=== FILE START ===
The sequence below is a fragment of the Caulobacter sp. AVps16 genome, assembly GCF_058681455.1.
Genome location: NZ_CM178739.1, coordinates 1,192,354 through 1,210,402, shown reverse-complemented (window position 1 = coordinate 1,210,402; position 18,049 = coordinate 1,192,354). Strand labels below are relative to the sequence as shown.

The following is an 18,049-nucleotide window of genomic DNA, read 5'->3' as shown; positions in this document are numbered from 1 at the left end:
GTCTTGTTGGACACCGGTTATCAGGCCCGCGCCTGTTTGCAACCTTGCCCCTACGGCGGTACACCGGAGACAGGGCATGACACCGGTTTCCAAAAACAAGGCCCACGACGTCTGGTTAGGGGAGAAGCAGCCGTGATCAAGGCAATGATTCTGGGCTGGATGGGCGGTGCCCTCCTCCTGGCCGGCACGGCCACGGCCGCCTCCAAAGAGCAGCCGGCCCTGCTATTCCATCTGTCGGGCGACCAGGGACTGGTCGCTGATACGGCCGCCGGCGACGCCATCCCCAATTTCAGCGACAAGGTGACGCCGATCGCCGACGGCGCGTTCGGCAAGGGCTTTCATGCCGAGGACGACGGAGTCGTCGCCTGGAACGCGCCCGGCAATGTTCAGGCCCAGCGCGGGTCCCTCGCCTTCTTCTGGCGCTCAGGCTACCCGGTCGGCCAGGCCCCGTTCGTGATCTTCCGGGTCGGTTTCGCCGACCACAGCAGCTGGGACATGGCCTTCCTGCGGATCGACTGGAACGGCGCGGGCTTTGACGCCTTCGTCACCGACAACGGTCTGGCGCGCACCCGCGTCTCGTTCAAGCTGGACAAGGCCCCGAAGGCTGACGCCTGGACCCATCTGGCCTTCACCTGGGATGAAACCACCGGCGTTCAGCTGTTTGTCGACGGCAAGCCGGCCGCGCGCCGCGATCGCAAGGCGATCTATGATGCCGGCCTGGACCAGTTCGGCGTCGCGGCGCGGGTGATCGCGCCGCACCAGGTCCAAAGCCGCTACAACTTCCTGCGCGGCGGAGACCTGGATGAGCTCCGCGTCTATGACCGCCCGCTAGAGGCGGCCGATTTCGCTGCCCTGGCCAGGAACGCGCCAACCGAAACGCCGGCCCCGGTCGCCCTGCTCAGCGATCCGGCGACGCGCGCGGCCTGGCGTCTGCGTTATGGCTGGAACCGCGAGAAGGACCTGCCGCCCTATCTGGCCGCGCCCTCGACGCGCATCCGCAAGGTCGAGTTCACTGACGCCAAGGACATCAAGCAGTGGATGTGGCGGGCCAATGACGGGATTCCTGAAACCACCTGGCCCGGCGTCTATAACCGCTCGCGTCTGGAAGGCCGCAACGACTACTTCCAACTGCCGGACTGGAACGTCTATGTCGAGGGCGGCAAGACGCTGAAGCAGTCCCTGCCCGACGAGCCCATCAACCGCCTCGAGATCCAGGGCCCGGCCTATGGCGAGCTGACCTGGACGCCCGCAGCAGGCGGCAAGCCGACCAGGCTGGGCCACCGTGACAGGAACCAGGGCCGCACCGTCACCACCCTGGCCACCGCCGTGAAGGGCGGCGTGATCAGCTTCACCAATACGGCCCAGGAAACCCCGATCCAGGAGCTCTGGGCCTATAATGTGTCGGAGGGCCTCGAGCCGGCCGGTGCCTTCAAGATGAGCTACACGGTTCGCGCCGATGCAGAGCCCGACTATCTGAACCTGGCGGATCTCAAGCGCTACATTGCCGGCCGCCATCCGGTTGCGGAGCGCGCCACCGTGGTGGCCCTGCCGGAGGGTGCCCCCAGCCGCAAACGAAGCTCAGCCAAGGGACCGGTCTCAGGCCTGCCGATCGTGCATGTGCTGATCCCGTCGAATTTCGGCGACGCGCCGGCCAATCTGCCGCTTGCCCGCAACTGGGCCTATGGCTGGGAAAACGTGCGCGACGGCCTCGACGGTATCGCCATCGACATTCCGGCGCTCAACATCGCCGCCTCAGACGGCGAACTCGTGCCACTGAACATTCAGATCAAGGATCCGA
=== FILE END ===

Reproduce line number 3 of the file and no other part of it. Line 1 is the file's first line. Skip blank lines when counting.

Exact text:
The following is an 18,049-nucleotide window of genomic DNA, read 5'->3' as shown; positions in this document are numbered from 1 at the left end: